Soil and Geology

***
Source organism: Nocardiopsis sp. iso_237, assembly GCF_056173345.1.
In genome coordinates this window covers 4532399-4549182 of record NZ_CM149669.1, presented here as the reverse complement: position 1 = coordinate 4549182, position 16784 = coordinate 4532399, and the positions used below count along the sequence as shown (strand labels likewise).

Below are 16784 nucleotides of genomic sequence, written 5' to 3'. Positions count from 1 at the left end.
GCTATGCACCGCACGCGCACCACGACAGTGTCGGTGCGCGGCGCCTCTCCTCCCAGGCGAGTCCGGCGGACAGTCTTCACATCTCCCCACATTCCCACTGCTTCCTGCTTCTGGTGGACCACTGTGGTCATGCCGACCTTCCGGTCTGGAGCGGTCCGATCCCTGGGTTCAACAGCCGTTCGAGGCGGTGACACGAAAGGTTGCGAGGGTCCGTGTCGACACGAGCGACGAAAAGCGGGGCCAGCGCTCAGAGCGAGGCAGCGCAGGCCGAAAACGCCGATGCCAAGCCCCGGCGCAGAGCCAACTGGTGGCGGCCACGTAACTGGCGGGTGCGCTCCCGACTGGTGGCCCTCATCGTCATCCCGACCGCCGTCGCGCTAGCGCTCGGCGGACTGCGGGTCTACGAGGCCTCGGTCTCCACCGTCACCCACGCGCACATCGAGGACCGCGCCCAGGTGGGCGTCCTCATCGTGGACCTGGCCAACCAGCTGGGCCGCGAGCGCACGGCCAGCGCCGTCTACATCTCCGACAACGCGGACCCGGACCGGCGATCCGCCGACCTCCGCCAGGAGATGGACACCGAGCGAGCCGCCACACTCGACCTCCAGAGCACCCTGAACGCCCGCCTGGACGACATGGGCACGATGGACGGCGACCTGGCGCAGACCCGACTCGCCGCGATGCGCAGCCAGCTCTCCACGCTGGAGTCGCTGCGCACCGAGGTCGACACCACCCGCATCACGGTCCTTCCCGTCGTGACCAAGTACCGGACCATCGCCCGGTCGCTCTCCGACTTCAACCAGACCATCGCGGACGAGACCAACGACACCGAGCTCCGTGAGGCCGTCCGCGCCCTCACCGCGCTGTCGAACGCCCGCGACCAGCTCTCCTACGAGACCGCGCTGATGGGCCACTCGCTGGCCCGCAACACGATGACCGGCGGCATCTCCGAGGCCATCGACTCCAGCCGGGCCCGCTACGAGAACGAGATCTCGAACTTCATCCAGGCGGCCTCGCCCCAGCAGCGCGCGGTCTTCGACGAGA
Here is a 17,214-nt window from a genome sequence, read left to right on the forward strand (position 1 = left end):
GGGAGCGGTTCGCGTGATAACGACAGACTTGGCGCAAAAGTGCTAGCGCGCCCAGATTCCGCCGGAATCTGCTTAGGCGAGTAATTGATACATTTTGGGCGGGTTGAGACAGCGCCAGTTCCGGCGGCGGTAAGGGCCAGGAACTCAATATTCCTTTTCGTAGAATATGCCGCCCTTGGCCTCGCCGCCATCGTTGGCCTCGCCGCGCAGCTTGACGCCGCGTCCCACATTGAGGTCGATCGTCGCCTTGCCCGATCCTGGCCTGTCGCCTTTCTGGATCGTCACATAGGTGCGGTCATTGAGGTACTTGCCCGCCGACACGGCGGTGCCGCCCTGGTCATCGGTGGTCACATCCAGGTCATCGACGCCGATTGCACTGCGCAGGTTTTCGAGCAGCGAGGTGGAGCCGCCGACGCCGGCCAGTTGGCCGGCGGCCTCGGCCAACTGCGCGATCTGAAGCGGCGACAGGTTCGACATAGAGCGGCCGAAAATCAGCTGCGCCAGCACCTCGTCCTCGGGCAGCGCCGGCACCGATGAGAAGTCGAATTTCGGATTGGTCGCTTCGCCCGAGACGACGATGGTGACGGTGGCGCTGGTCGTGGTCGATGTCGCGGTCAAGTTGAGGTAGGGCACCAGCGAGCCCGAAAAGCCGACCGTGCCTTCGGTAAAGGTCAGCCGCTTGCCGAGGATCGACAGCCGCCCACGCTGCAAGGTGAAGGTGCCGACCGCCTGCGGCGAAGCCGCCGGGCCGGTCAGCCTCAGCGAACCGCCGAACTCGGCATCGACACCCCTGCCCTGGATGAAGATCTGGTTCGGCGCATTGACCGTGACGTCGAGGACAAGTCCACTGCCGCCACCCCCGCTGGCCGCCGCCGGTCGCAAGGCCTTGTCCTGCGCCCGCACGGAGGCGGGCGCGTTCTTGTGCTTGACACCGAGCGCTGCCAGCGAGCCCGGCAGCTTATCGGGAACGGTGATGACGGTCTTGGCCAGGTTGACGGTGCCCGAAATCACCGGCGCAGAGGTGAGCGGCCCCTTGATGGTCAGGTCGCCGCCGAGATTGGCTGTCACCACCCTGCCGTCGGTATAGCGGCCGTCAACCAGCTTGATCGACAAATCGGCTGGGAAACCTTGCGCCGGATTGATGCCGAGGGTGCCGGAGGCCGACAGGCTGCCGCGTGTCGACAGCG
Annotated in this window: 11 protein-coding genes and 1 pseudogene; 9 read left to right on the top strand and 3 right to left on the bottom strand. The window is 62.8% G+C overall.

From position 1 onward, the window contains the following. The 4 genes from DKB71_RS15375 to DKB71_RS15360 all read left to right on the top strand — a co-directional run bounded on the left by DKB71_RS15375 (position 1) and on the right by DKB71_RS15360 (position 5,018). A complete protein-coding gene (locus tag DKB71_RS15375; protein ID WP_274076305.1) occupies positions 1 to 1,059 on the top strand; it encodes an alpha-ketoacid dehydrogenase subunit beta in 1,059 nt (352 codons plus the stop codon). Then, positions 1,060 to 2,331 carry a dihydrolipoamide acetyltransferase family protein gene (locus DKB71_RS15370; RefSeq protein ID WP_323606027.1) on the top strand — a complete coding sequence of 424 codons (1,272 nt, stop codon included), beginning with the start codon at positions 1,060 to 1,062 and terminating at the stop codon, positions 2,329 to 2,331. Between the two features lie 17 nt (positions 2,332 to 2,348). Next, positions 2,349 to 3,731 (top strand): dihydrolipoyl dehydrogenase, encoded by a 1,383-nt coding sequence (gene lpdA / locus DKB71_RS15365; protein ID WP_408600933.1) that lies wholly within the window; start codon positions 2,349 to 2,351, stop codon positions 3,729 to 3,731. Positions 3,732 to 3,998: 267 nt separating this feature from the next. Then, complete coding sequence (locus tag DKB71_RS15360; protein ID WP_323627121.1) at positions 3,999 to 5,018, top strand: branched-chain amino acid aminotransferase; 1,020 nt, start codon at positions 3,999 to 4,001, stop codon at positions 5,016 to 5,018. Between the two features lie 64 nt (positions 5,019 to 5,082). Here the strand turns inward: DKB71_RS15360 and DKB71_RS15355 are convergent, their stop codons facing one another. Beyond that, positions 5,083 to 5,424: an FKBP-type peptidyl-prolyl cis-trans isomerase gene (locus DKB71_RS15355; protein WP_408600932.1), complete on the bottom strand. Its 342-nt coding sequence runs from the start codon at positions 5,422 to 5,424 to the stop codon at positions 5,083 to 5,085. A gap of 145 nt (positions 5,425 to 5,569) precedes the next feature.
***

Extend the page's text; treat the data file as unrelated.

Beginning on June 24 monsoon floods swept across the 27 districts of India’s Assam state. According to many sources, this has been the worst flooding India has seen since 2004. The floods have had devastating repercussions for the entire nation, killing 95 people and leaving an additional 2 million homeless. The state of Assam suffered most destruction because of its proximity to the Brahmaputra river. The floods began when monsoon rains caused the river to overflow. The rushing water destroyed approximately 2,000 rural villages in northeast India. Of the 95 people who lost their lives, some were swept away by floodwaters and others buried by landslides. According to Indian Prime Minister Manmohan Singh, nearly half a million people have taken shelter in relief camps. Others have resorted to building tents in the streets. Many, like Sabir Ali and his family, were forced out of their homes bringing with them only what they could carry. Although they managed to take refuge on higher ground, most of their belongings were swept away by the floodwaters. A recent report estimated that 370,000 residents fled their homes. As Prime Minister Singh initiates recovery efforts, approximately 5 billion rupees ($90 million US dollars) will be given to emergency funds. Helicopters have begun to drop food packets and drinking water to survivors. Speedboats have also been used to rescue entire villages and deliver them to higher ground. Many are fearful of the flood’s aftereffects. For instance, the floodwaters have severely damaged both croplands and railroads. Approximately 236 people have been killed during monsoon season this year.